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there may be observers who yield to no such romance. They yet hold that, in the rural portions of the kingdom, there is a more spotless state of morals. Now will it be contended that there is in them as exalted sense, as generous practice, of morals as is often demonstrated in our city- marts ? Is it maintained that the vices of our towns are not rife in our villages ? Perhaps the complaint simply respects the number of the offences. Our County calendars must determine that. Then do we feel bold in the argument, that the most numerous and most odious crimes come not from the towns, but from scattered hamlets and solitary dwellings. The Quarter Sessions, it will be said, dispose of cases that come from the towns, and they are not heard of in the gaol delivery of the shire. But these enormities, wherever committed, must go to the higher court. And are there not Sessions for the counties and divisions of counties, as well as for the boroughs ? Let the truth,-it is extorted from those who are impartial,—be simply told. The proportion of criminals to every thousand inhabitants is higher in Worcestershire than in Middlesex, and is equal to that of Lancashire. Herefordshire exceeds Leicestershire. Dorset surpasses Nottinghamshire. The county of Oxford is on a par with that of Stafford. Does this account justify the transcendence of rural, over municipal, order and virtue? It may not be improper to throw a classical relief over the comparison. Where did the ancient Mythology place its most monstrous forms? In the gardens, by the streams, among the woods. There range Pan and Silenus: the Sylvani, the Satyrs, the Fauns. The Dryads are also there. They approach not the cities nor disfigure the towns.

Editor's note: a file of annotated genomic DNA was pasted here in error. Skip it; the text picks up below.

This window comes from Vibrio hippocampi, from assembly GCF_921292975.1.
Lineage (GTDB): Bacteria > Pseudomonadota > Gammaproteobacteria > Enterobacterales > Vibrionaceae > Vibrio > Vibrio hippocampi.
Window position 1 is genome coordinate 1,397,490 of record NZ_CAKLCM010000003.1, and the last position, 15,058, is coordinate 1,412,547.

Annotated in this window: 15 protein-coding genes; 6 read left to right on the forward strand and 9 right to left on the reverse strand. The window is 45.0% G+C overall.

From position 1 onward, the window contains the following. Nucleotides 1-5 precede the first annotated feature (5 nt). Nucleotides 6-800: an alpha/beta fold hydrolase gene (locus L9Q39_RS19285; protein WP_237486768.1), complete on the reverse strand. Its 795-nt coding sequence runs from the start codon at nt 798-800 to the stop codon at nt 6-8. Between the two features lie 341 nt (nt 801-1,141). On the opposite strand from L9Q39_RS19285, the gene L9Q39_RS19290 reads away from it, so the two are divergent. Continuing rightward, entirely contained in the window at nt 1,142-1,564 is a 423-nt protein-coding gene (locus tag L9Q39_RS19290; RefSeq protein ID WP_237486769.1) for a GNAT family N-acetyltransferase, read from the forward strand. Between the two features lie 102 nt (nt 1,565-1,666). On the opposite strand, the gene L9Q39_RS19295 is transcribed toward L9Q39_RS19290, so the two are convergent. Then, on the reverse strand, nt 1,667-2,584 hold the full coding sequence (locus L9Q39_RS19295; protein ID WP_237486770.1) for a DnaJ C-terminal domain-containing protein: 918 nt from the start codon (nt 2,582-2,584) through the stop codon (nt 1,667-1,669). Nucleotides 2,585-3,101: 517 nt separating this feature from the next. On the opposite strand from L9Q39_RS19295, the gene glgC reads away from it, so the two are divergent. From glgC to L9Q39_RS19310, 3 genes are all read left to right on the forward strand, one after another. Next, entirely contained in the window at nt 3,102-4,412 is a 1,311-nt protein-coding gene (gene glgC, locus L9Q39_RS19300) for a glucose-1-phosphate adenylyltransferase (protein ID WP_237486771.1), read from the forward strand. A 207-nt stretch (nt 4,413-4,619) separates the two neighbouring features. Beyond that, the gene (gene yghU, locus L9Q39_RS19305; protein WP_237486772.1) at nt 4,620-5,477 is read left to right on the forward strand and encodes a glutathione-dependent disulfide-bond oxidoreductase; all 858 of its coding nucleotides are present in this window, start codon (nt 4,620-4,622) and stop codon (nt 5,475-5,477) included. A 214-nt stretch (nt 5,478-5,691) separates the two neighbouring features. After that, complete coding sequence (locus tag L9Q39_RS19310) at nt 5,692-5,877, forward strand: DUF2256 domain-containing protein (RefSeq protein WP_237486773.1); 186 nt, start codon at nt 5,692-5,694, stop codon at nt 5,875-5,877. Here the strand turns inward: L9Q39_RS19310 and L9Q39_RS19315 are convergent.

The manufacturing and the agricultural provinces L have sometimes been in a state bordering upon insurrection. The cause has been some imputed grievance. When the flail was to be superseded by the thrashing machine, the farmers' men were roused to phrenzy. Their revenge was not only against the machine,– which might be expected,—but upon the stacked corn. Now this was blind and wicked. Incendiarism is still the crime of the day. It stalks with its brand among the fairest gardens of our country. It spreads on every hand suspense and panic. Very recently there rose up a band of marauders in the trading districts, gathering the idle and the vicious as it advanced. It was an invasion. It insisted on the universal suspension of manufacture. Its plea was the injustice of existing wages. Save in one spot, and nearly where the tumult begun, there was no depredation on property; in no instance was there violence on life, except in withstanding force. With this wild proceeding, this profligate interference, there was little sympathy. It was rightly judged and strongly condemned. “A poor man that oppresseth the poor is like a sweeping rain which leaveth no food.”* Like a torrent it died